Skip to content
Join our Newsletter
Join our Newsletter

Comment: Heiltsuk diesel-spill site too tough to clean up

I am a Raincoast Conservation Foundation biologist lucky enough to study black and grizzly bear populations in Heiltsuk Territory and to call Bella Bella home. I’m often astounded by the richness of this area.

I am a Raincoast Conservation Foundation biologist lucky enough to study black and grizzly bear populations in Heiltsuk Territory and to call Bella Bella home. I’m often astounded by the richness of this area.

Unfortunately, my time recently has been spent in awe, not of ecological and cultural treasures, but of the aftermath of a petroleum tug-barge tanker crashing into one of them.

Almost two weeks ago, the Nathan E. Stewart drove straight into a reef in Heiltsuk waters in the middle of the night. Fortunately, the barge was empty, but the tug sank and began leaking marine diesel. In the aftermath of the accident, it took more than a week to remove the remaining leaking oil from the tug, and, two weeks in, the tug is still in the water, diesel slicks are still being observed and area beaches remain contaminated.

That this happened is beyond disappointing, but where it happened is devastating. Qvúqvai and surrounding waters is a place where I’ve shared a warm summer day with a superpod of 60 orcas, a cold, blustery week with wolves eating herring roe right off the beach, and countless commutes delayed by unexpected encounters with whales, porpoises, and bears. 

Notably, this is a place of immense significance to the Heiltsuk Nation. Qvúqvai is a place where families, stories and names come from. It provides the most important clam beds in the territory (now closed due to contamination), providing considerable employment in the winter. It provides seaweed for traditional roe-on-kelp harvest of herring eggs. Edible seaweed is harvested nearby, as are many species of salmon and other fish. Not long ago, it was a prime spot to harvest abalone, and the very reef upon which the Nathan E. Stewart crashed remains habitat for this endangered species.

Since the sinking, I have spent a handful of days at the wreck as an observer for the Heiltsuk Nation. The contrasts are striking. After the accident, an oil slick covered the very spot I’d previously seen that superpod of killer whales. A pack of wolves was spotted patrolling a contaminated shoreline. We have seen humpbacks swim by, snow geese migrate past by the hundreds and heard radio reports of sea otters, orcas, and deer, all with the sunken tug looming in the background.

Immediately behind the wreck, I was ashore for an afternoon, where absorbent booms soaked with diesel have been left on the beach for a week now, and have since broken open, littering the beach with small pieces of absorbent material, polystyrene foam and diesel sheens.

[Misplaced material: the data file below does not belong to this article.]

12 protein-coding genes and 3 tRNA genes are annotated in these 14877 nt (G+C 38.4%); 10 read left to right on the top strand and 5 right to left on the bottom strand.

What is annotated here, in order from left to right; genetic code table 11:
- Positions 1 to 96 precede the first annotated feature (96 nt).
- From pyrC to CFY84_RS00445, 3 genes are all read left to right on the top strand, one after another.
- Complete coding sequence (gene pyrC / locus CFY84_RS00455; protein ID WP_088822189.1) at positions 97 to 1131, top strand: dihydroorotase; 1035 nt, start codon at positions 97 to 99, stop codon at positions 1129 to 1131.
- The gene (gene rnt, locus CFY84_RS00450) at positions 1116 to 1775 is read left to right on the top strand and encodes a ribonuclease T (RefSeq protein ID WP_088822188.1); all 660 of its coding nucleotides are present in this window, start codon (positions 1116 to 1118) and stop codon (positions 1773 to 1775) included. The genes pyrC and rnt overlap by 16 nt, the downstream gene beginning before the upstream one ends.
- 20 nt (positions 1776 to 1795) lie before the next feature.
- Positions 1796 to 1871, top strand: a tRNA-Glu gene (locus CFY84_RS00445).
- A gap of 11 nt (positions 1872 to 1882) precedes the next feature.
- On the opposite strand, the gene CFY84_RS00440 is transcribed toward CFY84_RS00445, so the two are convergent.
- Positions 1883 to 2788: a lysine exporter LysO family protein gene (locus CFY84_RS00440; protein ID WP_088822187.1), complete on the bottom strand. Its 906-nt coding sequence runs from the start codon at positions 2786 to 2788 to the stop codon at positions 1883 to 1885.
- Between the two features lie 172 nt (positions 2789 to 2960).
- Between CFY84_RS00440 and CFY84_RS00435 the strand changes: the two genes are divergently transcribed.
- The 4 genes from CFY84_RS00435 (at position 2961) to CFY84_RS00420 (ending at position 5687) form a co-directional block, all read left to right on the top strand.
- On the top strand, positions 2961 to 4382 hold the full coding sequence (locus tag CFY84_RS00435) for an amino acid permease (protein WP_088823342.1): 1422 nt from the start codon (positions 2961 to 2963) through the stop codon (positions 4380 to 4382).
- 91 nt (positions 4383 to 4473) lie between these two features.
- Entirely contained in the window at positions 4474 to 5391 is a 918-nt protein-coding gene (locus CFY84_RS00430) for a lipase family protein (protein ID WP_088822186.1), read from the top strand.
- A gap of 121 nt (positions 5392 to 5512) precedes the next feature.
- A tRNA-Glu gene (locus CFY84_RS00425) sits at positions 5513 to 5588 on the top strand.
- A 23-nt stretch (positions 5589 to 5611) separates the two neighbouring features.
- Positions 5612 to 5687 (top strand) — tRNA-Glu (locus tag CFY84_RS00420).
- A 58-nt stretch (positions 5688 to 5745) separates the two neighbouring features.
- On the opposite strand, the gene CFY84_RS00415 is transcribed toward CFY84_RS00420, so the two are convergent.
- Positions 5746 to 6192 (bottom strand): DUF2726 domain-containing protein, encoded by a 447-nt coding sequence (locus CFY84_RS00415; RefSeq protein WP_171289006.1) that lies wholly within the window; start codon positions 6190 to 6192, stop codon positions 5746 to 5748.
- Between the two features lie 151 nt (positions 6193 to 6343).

This is just upslope of beds of (once) edible California mussels, large patches of eelgrass and a dizzying array of seaweeds, anemones, sculpins, snails, chitons, barnacles and encrusting algaes. At low tide, the usual rich smell of ocean meeting air has been replaced by a nauseating smell of diesel.

Watching attempts at containment, recovery and cleanup has made one thing abundantly clear — reversing spills in this marine environment is basically impossible. Certainly, improvements could be made to the Western Canada Marine Response Corporation, the group responsible for oil spills on the coast, but it’s painfully clear that no matter what personnel or equipment are shipped in, this environment is simply not conducive to cleanup, with responders at the mercy of rocks, waves, winds and the remoteness of the site.

Weather has often been too rough for people to work on the wreck. Booms have been torn apart in front of our eyes, with surfable waves crashing over them, making any thought of containment in this environment laughable. 

But the weather we witnessed was nothing compared to the storms we get in the winter, or the usual weather experienced just around the corner.

This spill has considerably jeopardized an incredibly important area, but it is just a hint of what could have happened. Had the barge been travelling fully loaded, orders of magnitude more petroleum would be contaminating a significantly larger swatch of the Great Bear Sea. I can’t even imagine what would have happened had this been a full-sized tanker.

That this crash happened is an important reminder that no matter what safeguards are in place, accidents do happen.

Oil-carrying ships loaded with modern safety equipment do drive straight into islands, in three kilometre-wide channels, on calm clear nights, let alone in more challenging areas or conditions. When they do, the damage is done.

What has happened at Qvúqvai is a striking reminder of what’s at stake with proposed oil-tanker traffic on the B.C. coast, and the enormous risk if projects such as Northern Gateway and Trans Mountain ever go ahead.

Kyle Artelle is a biologist with Raincoast Conservation Foundation and PhD candidate at Simon Fraser University.

push icon
Be the first to read breaking stories. Enable push notifications on your device. Disable anytime.
No thanks